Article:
A survey by the Basingstoke based AA's found lots of us are not sure what driverless vehicles should do, in the event of a crash.
The motoring organisation's latest survey gave respondents a series of scenarios, to see what they'd prefer happen in certain situations.
These were the main highlights the report picked out as being important points to note:
- More than half (59%*) say that should they be the passenger in a fully autonomous vehicle, and it had no choice but to crash, it should put them at risk if the alternatives risked more lives according to a survey by the AA.
- Surprisingly, more people were willing to put themselves at risk of death if they themselves were the passenger, as opposed to a generic ‘passenger’ travelling in the car (54%).
- The AA-Populus Driver Poll of more than 21,000, found that one in 20 felt the vehicle should hit someone else. Respondents had the option to select a collision involving two children who had run into the road, or with two elderly pedestrians walking on the pavement.
- Highlighting the difficulty software developers will have over these decisions, many people felt they were unable to determine what action the car should take.
Jack Cousens is the AA's Head of Roads Policy - he says manufacturers have got a lot of hurdles to overcome to make sure these kind of cars are safe:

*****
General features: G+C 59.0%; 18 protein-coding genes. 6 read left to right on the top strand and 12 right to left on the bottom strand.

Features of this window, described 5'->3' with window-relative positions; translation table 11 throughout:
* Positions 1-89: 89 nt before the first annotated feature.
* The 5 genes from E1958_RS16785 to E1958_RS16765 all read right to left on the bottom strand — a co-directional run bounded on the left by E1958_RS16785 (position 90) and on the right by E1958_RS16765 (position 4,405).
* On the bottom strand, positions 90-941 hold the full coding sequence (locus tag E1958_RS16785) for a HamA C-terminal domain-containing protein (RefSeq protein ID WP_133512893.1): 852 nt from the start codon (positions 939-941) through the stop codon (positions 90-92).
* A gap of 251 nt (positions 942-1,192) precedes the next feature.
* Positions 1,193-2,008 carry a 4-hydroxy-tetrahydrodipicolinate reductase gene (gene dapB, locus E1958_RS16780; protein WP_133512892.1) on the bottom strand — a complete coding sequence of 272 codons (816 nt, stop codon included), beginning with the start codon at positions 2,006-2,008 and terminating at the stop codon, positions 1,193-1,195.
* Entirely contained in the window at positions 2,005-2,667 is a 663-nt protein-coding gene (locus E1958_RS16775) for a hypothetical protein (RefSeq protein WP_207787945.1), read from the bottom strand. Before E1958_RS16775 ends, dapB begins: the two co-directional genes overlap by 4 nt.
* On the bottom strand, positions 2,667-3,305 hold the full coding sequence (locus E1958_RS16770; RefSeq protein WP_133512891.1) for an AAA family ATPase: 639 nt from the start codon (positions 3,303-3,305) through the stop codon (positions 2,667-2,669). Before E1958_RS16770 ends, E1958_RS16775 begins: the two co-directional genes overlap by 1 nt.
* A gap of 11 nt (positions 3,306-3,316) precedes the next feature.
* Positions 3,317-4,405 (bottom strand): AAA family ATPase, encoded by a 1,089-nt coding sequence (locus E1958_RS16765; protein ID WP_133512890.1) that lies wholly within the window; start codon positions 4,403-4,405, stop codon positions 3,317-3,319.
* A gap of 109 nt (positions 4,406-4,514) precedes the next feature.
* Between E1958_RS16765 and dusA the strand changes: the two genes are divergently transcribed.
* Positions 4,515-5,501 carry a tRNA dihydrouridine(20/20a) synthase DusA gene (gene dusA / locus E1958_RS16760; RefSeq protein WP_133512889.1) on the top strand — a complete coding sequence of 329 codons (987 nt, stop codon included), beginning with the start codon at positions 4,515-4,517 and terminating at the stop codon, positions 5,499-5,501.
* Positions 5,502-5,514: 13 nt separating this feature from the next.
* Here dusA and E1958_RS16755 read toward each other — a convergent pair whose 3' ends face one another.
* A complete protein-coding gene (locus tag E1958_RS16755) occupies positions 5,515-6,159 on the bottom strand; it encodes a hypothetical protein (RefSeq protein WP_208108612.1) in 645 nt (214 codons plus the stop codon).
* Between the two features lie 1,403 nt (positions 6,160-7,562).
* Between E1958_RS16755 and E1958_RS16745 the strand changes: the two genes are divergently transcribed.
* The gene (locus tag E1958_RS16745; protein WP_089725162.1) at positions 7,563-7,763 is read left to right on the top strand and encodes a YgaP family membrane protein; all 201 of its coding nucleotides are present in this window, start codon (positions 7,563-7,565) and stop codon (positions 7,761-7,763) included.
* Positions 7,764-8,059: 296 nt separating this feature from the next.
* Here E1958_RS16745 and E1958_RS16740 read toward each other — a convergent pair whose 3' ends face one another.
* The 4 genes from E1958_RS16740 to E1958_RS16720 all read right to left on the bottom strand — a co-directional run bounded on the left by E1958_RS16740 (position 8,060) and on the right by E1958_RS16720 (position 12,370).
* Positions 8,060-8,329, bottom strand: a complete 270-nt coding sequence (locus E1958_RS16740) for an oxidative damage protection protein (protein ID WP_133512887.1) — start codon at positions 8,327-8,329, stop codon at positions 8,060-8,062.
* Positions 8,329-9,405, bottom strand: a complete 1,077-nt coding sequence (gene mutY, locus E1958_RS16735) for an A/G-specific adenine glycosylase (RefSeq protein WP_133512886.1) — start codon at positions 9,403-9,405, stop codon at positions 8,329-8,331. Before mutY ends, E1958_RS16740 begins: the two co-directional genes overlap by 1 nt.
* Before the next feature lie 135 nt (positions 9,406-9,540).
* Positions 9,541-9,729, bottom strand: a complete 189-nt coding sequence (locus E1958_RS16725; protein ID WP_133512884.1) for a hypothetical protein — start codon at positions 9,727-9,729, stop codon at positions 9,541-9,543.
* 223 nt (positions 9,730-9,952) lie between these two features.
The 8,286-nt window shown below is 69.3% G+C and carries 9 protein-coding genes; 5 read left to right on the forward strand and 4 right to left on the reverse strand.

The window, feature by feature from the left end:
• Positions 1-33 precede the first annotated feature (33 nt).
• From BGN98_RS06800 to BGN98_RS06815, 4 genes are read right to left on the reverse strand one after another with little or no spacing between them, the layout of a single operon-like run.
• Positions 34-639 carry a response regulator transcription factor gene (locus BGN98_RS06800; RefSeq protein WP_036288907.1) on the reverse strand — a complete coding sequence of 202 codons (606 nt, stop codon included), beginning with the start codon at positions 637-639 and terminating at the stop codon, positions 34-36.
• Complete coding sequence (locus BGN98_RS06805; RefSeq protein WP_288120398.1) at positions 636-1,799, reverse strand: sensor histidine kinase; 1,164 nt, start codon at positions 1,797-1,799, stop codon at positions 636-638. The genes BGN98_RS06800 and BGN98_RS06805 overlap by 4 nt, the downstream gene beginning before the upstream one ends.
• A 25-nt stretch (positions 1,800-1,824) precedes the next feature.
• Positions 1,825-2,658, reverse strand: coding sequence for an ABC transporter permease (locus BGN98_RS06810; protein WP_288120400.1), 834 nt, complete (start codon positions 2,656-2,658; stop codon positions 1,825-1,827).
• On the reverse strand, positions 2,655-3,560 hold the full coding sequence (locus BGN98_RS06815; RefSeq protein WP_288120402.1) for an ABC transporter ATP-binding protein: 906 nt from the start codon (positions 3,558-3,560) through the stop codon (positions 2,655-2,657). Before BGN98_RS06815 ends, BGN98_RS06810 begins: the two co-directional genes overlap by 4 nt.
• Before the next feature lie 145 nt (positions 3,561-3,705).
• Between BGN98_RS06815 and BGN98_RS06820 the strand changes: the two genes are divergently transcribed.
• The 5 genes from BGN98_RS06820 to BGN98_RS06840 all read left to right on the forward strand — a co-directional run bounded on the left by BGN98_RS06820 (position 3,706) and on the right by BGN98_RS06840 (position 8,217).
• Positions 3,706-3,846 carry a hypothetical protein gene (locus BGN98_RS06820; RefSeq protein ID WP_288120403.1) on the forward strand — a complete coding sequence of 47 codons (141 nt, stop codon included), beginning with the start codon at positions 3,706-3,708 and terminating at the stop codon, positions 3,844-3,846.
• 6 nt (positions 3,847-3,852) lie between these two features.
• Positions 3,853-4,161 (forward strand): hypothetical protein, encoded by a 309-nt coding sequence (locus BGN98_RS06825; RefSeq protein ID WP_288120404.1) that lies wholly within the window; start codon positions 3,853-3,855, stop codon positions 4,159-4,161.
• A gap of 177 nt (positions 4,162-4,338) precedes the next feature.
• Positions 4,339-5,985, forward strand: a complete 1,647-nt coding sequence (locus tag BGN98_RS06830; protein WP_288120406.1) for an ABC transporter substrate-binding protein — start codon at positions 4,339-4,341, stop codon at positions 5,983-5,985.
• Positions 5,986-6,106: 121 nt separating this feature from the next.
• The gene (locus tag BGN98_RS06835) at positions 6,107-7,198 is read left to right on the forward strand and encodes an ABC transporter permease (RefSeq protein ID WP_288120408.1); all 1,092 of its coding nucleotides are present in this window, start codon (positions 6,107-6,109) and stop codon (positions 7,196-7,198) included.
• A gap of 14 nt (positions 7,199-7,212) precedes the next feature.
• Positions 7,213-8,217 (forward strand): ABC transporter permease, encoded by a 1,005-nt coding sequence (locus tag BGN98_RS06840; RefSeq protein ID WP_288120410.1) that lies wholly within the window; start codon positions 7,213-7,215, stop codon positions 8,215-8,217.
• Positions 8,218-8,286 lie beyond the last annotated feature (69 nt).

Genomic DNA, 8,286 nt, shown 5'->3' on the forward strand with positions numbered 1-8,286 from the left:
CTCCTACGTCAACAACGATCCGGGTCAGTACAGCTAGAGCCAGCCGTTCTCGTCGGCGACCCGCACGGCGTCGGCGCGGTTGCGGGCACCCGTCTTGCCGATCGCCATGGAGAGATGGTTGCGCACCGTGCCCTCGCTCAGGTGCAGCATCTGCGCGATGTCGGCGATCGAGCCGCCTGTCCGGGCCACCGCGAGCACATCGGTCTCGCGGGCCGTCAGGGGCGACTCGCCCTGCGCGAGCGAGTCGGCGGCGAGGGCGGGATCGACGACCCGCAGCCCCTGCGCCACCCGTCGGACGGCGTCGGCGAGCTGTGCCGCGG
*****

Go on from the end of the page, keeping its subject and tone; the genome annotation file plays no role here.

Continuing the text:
"Fully autonomous vehicles should be safer than a traditional driver.
"They will be able to read scenarios quicker, they will travel at the correct speeds and they should not find themselves in these situations.
"More than a third of people felt they couldn't bring themselves to make a decision - and that kind of highlights the real dilemma that car software programmers are going to have, when making this decision."
Edmund King, AA President, said:
“Autonomous cars should create opportunities for people who struggle to access consistent forms of mobility, like the elderly and disabled.
“These vehicles will have so much technology that one should never find itself in this kind of situation.
“Of those who could make a choice, a clear majority decided to put themselves in danger perhaps indicating they accept the risks and potential fallibilities of the technology.
“The Driverless Dilemma’ is a common question for programmers of autonomous vehicles, but the number of people who avoided giving a definitive answer shows this is a difficult ‘live or let die’ dilemma.
“Drivers and pedestrians will want to know that fully autonomous vehicles have been rigorously tested to ensure fatalities are prevented and scenarios like these are avoided.”